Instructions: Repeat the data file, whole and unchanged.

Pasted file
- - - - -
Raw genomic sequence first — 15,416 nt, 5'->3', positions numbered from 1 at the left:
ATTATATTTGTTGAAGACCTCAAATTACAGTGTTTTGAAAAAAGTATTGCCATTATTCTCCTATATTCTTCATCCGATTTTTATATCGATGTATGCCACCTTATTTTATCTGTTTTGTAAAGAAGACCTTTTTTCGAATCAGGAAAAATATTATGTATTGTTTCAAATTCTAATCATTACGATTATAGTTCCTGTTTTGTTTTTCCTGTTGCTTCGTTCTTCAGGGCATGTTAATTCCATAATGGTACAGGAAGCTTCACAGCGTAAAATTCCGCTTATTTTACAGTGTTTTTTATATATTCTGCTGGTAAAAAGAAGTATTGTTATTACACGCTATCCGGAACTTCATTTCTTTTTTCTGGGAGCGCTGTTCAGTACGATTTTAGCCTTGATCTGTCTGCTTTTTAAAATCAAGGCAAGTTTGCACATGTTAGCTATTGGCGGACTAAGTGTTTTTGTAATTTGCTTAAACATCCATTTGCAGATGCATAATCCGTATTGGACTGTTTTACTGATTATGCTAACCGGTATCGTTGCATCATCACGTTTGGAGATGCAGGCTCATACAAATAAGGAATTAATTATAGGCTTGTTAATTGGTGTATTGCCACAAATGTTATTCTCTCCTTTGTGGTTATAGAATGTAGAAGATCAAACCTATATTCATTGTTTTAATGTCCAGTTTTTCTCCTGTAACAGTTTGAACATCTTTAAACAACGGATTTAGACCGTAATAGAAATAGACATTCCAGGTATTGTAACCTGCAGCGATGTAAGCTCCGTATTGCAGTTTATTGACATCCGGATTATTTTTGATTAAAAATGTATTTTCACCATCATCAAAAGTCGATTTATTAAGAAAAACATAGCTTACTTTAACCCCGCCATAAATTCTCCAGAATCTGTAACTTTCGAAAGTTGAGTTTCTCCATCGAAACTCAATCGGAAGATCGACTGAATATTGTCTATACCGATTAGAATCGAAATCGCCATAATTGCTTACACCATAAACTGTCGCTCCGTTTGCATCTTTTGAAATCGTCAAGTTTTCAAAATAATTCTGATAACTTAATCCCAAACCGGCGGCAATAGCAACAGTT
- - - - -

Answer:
Raw genomic sequence first — 15,416 nt, 5'->3', positions numbered from 1 at the left:
ATTATATTTGTTGAAGACCTCAAATTACAGTGTTTTGAAAAAAGTATTGCCATTATTCTCCTATATTCTTCATCCGATTTTTATATCGATGTATGCCACCTTATTTTATCTGTTTTGTAAAGAAGACCTTTTTTCGAATCAGGAAAAATATTATGTATTGTTTCAAATTCTAATCATTACGATTATAGTTCCTGTTTTGTTTTTCCTGTTGCTTCGTTCTTCAGGGCATGTTAATTCCATAATGGTACAGGAAGCTTCACAGCGTAAAATTCCGCTTATTTTACAGTGTTTTTTATATATTCTGCTGGTAAAAAGAAGTATTGTTATTACACGCTATCCGGAACTTCATTTCTTTTTTCTGGGAGCGCTGTTCAGTACGATTTTAGCCTTGATCTGTCTGCTTTTTAAAATCAAGGCAAGTTTGCACATGTTAGCTATTGGCGGACTAAGTGTTTTTGTAATTTGCTTAAACATCCATTTGCAGATGCATAATCCGTATTGGACTGTTTTACTGATTATGCTAACCGGTATCGTTGCATCATCACGTTTGGAGATGCAGGCTCATACAAATAAGGAATTAATTATAGGCTTGTTAATTGGTGTATTGCCACAAATGTTATTCTCTCCTTTGTGGTTATAGAATGTAGAAGATCAAACCTATATTCATTGTTTTAATGTCCAGTTTTTCTCCTGTAACAGTTTGAACATCTTTAAACAACGGATTTAGACCGTAATAGAAATAGACATTCCAGGTATTGTAACCTGCAGCGATGTAAGCTCCGTATTGCAGTTTATTGACATCCGGATTATTTTTGATTAAAAATGTATTTTCACCATCATCAAAAGTCGATTTATTAAGAAAAACATAGCTTACTTTAACCCCGCCATAAATTCTCCAGAATCTGTAACTTTCGAAAGTTGAGTTTCTCCATCGAAACTCAATCGGAAGATCGACTGAATATTGTCTATACCGATTAGAATCGAAATCGCCATAATTGCTTACACCATAAACTGTCGCTCCGTTTGCATCTTTTGAAATCGTCAAGTTTTCAAAATAATTCTGATAACTTAATCCCAAACCGGCGGCAATAGCAACAGTT